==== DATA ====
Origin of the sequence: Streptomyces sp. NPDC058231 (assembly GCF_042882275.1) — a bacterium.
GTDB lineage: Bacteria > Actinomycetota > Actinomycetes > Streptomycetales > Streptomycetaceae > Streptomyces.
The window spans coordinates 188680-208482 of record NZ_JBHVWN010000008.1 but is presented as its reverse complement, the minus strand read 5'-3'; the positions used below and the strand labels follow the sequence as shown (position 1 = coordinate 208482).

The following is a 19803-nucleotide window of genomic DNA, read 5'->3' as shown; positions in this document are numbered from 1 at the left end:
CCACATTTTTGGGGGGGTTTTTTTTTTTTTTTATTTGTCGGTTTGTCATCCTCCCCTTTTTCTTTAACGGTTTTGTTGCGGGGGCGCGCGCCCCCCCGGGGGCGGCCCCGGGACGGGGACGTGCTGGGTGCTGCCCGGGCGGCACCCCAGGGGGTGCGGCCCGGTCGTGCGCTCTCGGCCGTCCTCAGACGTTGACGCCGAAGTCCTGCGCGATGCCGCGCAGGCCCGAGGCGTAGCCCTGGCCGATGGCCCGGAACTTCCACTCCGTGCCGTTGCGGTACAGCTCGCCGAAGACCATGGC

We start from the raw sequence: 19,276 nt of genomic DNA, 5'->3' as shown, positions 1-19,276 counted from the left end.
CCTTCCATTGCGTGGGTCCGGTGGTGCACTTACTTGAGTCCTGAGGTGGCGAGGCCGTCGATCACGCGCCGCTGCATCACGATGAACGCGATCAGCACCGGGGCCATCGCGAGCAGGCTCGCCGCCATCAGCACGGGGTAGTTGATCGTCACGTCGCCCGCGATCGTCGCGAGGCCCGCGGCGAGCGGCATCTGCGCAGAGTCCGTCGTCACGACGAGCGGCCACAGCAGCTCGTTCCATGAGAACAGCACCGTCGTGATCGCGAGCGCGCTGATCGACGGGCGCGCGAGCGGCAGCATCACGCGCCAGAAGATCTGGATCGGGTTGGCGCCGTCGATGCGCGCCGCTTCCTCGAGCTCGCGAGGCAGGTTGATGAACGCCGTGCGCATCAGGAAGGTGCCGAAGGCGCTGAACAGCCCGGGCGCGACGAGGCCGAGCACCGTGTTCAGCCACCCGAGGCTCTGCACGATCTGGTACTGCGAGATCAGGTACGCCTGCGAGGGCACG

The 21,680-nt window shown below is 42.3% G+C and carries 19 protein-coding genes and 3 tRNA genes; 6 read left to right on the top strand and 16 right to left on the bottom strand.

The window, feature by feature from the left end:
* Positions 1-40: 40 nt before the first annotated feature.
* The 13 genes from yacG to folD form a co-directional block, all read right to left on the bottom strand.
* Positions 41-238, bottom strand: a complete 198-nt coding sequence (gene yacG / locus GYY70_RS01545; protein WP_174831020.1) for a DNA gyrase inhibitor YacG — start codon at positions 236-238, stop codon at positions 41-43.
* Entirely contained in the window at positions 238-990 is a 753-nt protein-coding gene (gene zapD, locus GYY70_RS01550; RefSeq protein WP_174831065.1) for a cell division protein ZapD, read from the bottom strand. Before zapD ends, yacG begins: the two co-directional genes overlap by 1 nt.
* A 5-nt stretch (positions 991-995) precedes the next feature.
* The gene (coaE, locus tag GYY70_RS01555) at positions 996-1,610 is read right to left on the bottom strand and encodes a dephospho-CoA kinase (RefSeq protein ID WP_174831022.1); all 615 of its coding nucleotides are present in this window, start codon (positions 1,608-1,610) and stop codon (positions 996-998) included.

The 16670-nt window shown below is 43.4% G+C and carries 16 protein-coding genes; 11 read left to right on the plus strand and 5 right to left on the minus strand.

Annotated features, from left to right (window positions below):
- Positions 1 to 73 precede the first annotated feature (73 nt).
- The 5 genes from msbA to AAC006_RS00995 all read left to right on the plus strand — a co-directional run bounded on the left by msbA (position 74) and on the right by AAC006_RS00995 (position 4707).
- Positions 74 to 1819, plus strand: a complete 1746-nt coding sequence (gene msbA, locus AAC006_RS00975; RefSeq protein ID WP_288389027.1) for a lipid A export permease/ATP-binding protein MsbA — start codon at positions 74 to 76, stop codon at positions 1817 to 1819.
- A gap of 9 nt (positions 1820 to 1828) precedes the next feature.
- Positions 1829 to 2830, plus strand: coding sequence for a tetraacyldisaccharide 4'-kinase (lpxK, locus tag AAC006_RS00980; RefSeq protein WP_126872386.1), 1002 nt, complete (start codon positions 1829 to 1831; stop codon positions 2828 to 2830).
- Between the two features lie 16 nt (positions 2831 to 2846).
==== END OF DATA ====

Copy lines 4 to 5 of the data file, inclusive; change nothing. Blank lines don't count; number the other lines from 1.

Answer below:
The following is a 19803-nucleotide window of genomic DNA, read 5'->3' as shown; positions in this document are numbered from 1 at the left end:
CCACATTTTTGGGGGGGTTTTTTTTTTTTTTTATTTGTCGGTTTGTCATCCTCCCCTTTTTCTTTAACGGTTTTGTTGCGGGGGCGCGCGCCCCCCCGGGGGCGGCCCCGGGACGGGGACGTGCTGGGTGCTGCCCGGGCGGCACCCCAGGGGGTGCGGCCCGGTCGTGCGCTCTCGGCCGTCCTCAGACGTTGACGCCGAAGTCCTGCGCGATGCCGCGCAGGCCCGAGGCGTAGCCCTGGCCGATGGCCCGGAACTTCCACTCCGTGCCGTTGCGGTACAGCTCGCCGAAGACCATGGC